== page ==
Tag: productivity

Amir Salihefendic, Doist: Best Practices for Remote Teams, Ep 126

You can now find the full show notes of the Crossing Borders podcast on LatamList.com’s new podcast section. I’ll still post the audio of the podcast on my blog and I’m planning to start writing more again on my blog, like I used to.

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Thanks for listening to Crossing Borders all these years! If you have any feedback or questions, please feel free to reach out here, or contact me on social media.

Outline of this episode:

  • [2:50] – About Doist
  • [4:09] – Remote work in 2007 
  • [5:10] – Global shift to remote work
  • [7:06] – Best practices of remote work pre-pandemic
  • [10:44] – Importance of asynchronous work 
  • [16:18] – Building a culture remotely
  • [19:40] – Do’s and don’ts of remote work
  • [23:37] – LatAm’s place in a remote-first world 
  • [29:26] – Advice to Amir’s younger self
  • [31:14] – What’s next for Amir and Doist?

Show notes on Latamlist.com.

No Call Wednesday

Ever since the pandemic, I’ve been “always on.” I can take calls, video conferences, texts at all times. People are available, without many constraints on time. Remote work detractors think that people will watch Netflix all day. But we should really be worried about people working too much, not too little.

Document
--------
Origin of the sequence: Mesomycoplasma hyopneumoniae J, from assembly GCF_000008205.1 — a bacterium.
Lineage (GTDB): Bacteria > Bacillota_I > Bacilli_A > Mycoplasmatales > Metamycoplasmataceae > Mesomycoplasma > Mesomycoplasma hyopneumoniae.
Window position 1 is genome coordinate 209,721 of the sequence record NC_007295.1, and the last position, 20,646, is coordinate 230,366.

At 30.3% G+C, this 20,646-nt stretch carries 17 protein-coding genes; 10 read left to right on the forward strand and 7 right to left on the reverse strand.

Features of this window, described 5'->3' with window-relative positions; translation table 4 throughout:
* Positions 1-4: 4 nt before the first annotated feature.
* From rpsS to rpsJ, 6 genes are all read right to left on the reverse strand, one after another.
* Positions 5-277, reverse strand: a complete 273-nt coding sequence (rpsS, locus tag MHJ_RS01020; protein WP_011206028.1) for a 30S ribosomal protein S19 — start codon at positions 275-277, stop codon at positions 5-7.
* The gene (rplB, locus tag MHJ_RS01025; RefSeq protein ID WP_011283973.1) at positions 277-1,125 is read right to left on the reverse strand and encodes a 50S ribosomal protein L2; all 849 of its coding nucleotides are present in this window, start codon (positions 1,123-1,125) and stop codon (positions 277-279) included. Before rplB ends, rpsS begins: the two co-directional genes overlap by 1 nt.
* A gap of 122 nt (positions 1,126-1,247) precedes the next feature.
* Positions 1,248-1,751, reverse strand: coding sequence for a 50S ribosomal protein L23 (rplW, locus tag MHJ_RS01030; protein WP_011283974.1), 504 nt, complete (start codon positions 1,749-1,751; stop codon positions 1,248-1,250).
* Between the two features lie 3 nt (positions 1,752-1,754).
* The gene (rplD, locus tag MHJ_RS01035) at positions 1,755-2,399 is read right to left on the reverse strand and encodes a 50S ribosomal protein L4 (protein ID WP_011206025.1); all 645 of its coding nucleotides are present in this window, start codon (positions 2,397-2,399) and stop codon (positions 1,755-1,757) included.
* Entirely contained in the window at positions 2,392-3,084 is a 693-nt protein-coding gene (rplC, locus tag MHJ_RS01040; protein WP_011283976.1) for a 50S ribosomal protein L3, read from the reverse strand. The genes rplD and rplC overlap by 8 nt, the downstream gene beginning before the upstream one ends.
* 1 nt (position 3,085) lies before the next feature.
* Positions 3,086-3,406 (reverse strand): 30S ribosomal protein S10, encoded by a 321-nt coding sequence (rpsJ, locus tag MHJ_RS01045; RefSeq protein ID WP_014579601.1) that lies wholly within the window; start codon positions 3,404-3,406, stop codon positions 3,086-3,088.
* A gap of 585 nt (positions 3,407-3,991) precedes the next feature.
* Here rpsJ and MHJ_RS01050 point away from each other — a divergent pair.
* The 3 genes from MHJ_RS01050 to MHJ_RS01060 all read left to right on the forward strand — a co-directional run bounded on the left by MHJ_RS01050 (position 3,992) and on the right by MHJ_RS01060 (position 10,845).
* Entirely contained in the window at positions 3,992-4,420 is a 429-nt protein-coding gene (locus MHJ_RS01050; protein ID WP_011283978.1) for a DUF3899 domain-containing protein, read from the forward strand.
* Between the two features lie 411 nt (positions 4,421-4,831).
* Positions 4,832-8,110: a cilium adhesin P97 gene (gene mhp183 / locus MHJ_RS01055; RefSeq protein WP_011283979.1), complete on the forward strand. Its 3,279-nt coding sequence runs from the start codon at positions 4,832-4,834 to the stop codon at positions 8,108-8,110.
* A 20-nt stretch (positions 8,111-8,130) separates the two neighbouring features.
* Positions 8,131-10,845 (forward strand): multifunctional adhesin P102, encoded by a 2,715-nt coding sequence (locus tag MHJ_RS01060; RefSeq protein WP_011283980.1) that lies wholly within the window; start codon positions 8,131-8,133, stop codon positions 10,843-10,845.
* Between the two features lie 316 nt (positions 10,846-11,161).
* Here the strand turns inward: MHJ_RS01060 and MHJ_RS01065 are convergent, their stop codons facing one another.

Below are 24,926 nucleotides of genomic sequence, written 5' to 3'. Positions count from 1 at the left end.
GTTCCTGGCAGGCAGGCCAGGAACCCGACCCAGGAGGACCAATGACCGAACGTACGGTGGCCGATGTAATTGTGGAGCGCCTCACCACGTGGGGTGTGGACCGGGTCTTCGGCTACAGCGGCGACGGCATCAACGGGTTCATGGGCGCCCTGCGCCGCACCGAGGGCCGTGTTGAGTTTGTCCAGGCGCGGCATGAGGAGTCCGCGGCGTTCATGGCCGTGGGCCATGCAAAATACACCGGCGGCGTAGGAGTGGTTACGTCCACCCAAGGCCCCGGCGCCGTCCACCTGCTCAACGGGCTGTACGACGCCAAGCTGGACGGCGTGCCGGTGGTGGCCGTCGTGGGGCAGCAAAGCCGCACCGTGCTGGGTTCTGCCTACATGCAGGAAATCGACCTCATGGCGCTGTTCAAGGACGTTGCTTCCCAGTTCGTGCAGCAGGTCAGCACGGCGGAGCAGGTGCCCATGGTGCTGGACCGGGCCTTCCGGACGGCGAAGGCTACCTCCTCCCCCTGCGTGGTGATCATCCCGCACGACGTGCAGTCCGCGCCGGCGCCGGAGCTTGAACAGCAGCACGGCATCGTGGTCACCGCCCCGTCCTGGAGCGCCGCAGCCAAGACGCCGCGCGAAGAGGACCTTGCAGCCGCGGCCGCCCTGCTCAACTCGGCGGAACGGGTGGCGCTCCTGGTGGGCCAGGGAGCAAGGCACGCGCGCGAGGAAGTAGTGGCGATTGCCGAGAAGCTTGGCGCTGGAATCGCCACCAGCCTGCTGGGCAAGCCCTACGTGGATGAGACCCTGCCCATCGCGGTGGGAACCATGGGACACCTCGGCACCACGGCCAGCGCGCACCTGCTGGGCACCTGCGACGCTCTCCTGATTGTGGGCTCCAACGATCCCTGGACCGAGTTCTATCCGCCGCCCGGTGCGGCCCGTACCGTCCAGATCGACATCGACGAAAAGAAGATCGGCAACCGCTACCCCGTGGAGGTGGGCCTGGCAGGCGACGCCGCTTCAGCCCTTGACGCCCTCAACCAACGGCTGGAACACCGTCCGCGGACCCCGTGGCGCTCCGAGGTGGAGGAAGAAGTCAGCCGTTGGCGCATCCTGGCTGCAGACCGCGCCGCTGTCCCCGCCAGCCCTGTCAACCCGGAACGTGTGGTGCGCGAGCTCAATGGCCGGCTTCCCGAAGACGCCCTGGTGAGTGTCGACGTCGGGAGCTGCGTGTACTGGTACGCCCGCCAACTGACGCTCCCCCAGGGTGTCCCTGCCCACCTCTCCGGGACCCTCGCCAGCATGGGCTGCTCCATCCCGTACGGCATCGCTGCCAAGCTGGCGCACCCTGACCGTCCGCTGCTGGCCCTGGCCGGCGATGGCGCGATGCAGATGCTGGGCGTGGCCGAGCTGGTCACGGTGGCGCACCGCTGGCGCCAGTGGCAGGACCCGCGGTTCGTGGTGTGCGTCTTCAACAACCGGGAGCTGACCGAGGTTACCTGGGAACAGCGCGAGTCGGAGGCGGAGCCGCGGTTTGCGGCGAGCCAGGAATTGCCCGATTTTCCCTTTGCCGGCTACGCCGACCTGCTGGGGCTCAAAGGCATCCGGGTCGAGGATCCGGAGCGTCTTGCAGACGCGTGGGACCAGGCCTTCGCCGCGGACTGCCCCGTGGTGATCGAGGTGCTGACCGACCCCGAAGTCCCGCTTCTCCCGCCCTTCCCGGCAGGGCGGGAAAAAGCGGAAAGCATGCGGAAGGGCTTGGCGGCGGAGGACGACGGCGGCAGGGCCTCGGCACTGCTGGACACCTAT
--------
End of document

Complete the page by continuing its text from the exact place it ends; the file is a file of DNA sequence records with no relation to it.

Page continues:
I’ve instituted No Call Wednesday so that I can actually get things done. Some of the Magma team has started do it too. It’s been a long battle of experiments, dating back to 2017. No Call Wednesday, and its more powerful cousin Airplane Mode Wednesday, have been life changing.

The Path to No Call Wednesday

In 2017, I was the only full time Magma Partners team member and things started to get away from me. I had too many things on my plate, but we didn’t have the budget to hire anyone new until we did the first close on our fund, in January 2018.

I found myself taking walks to my favorite cafes in Bogota, Medellin, Mexico City, Guadalajara or Santiago every Saturday morning and spending 4-6 hours catching up on writing, emails and the big projects that I never had the brainspace to do during the week. These 4-6 hours were my most productive of the week.


Ep 32 Amir Salihefendic, Working Remotely is the Way of the Future

Amir Salihefendic joins me on this episode of Crossing Borders to talk about why working remotely is the way of the future. Listen to hear how he helped bootstrap a fully remote company, his perspective on funding a startup and how to create products that help solve real problems. Amir also shares how companies can gain a competitive edge, find outstanding talent and increase workplace productivity by being fully remote.


How to Replicate Airplane Productivity: Or Why I Don’t Buy Wireless on Flights

I am incredibly productive on airplanes.  I read faster, write more and am more creative.  Some of the best ideas for Entrustet have come while I’ve been at 30,000 feet.  In early January, I took a flight from San Francisco to Atlanta on my way back to Chile.  During that 3.5 hour flight, I wrote my last five blog posts, read all of The Economist’s dense year end review and the last half of The Girl With the Dragon Tattoo.  (I don’t get that book at all, but that’s another blog post)